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Latina Lista: News from the Latinx perspective > Palabra Final > Politics > Bilingual hotline helps Latino voters on Super Tuesday

Bilingual hotline helps Latino voters on Super Tuesday

LatinaLista — Twelve states will hold Super Tuesday caucuses and primary elections today — Alabama, Alaska Republican Caucus, Arkansas, Colorado, Georgia, Massachusetts, Minnesota, Oklahoma, Tennessee, Texas, Vermont and Virginia.

According to the Brennan Center for Justice:

Since the 2010 election, 21 states have new laws in place making it harder to vote — and voters in 16 states face new restrictions for the first time in a presidential election in 2016. Meanwhile, 23 states plus the District of Columbia have passed laws improving voting since 2012.

In two of the twelve states — Texas and Colorado — Latino voters could play a decisive role in these states’ primary elections.

To help Latino voters know their voting rights, where to go to vote, what paperwork they need to show and to report any challenges to exercising their civic right, the National Association of Latino Elected and Appointed Officials (NALEO) created a bilingual, toll-free hotline.

Available from 8 am-9 pm on Super Tuesday, 1-888-VE-Y-VOTA (1-888-839-8682) puts callers in touch with bilingual operators, from whom callers will get assistance in understanding the electoral process and receive help filing a claim for any problems they may encounter at the polls.

Since from among the 12 states voting today, Colorado and Texas have significant Latino populations, NALEO has created an enlightening snapshot of Latino voters in these states.

 

Colorado (Full Latino primary profile available here)

Election 2016: More than 277,500 Latinos are expected to cast ballots in November.* This would mark a 7.1 percent increase in turnout and 5.6 percent decrease in the Latino share of the vote from 2012.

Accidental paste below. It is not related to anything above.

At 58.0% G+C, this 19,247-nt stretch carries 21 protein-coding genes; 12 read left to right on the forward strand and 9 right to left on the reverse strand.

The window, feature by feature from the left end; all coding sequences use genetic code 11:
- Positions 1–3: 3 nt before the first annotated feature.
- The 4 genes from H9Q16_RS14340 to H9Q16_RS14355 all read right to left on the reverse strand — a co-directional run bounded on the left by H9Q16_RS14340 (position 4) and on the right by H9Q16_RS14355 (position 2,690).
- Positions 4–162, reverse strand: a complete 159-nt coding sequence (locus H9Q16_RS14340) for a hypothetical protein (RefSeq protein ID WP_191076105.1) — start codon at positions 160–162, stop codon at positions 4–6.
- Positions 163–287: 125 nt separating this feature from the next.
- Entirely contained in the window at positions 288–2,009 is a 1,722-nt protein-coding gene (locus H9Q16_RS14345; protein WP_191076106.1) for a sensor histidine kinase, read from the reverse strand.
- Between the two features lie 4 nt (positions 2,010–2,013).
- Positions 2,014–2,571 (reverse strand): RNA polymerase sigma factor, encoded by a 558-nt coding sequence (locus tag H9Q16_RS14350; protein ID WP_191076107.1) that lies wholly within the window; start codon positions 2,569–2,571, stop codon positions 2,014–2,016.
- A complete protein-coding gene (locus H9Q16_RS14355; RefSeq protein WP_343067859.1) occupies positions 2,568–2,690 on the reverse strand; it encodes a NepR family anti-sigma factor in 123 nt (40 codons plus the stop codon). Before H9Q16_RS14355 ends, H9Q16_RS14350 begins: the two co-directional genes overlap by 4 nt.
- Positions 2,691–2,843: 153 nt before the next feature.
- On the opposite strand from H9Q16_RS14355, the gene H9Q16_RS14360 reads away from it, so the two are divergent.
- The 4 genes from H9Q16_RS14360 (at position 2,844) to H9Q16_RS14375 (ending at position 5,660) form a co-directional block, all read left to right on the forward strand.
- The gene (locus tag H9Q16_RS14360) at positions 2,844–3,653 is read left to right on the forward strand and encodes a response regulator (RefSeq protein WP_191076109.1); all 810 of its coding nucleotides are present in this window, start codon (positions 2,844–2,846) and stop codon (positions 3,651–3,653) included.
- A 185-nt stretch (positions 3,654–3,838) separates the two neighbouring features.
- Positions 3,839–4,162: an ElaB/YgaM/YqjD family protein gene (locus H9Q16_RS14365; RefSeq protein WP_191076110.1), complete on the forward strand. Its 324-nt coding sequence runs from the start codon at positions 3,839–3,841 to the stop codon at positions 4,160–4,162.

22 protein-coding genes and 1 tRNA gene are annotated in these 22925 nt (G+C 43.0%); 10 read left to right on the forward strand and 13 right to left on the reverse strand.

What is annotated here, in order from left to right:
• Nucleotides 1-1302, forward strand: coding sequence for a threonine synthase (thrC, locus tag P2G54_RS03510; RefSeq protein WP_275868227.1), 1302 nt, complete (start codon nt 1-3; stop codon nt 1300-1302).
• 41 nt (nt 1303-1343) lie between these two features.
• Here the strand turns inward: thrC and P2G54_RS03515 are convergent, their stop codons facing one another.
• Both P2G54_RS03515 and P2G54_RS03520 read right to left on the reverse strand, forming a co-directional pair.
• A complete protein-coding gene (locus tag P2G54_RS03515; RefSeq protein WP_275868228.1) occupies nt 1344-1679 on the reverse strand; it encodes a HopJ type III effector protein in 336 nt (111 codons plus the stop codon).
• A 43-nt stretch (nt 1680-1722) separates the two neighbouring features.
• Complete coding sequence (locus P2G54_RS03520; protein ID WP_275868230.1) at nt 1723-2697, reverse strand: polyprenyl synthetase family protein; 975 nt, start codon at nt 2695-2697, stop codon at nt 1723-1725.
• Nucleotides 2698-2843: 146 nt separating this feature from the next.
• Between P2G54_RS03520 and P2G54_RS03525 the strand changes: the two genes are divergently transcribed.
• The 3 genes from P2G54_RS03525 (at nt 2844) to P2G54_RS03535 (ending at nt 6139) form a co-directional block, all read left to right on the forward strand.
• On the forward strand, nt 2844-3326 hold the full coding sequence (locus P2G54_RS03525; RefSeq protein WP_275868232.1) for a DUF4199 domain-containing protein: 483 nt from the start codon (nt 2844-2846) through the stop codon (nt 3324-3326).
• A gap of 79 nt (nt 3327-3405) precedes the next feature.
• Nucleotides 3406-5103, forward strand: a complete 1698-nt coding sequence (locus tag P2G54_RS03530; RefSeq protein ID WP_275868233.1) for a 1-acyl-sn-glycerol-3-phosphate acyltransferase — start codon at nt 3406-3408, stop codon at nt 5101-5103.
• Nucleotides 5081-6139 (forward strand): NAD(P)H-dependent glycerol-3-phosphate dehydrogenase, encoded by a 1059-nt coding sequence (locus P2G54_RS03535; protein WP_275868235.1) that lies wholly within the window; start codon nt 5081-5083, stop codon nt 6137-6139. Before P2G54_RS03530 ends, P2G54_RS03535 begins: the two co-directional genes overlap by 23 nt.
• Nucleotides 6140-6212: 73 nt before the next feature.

Election 2012: Approximately 259,000 Latinos voted, an increase of 64,000 voters – or 32.8 percent – from November 2008. The Latino share of the vote grew from 8.5 percent in 2008 to 10.4 percent in 2012.
Voter Turnout Trends: Latino voter turnout in Colorado Presidential elections doubled between 1996 and 2012, growing from 129,000 to 259,000, an increase of 101 percent.
Electoral College Votes: Nine
Latino Population: More than 1.1 million Latinos reside in Colorado (2014), comprising 21 percent of the total population.
Latino Electorate: There are more than 360,000 Latino registered voters in the state, accounting for one of every 10 Colorado registered voters (as of December 2015).

 

Texas (Full primary profile available here)

Election 2016: More than 2,088,500 Latinos are expected to cast ballots in November.* This would mark a 10.5 percent increase in turnout and 2.1 percent increase in the Latino share of the vote from 2012.
Election 2012: Approximately 1,890,000 Latinos voted, an increase of 193,000 voters – or 11.4 percent- from November 2008. The Latino share of the vote grew from 20.1 percent in 2008 to 21.9 percent in 2012.
Voter Turnout Trends: Latino voter turnout in Texas Presidential elections grew from 1,060,000 in 1996 to 1,890,000 in 2012, an increase of 78 percent.
Electoral College Votes: 38
Latino Population: More than 10.4 million Latinos reside in Texas (2014), comprising 39 percent of the total population.
Latino Electorate: There are more than 3.2 million Latino registered voters in the state, accounting for nearly one of every four Texas registered voters (23 percent) is Latino (as of October 2015).

 

 

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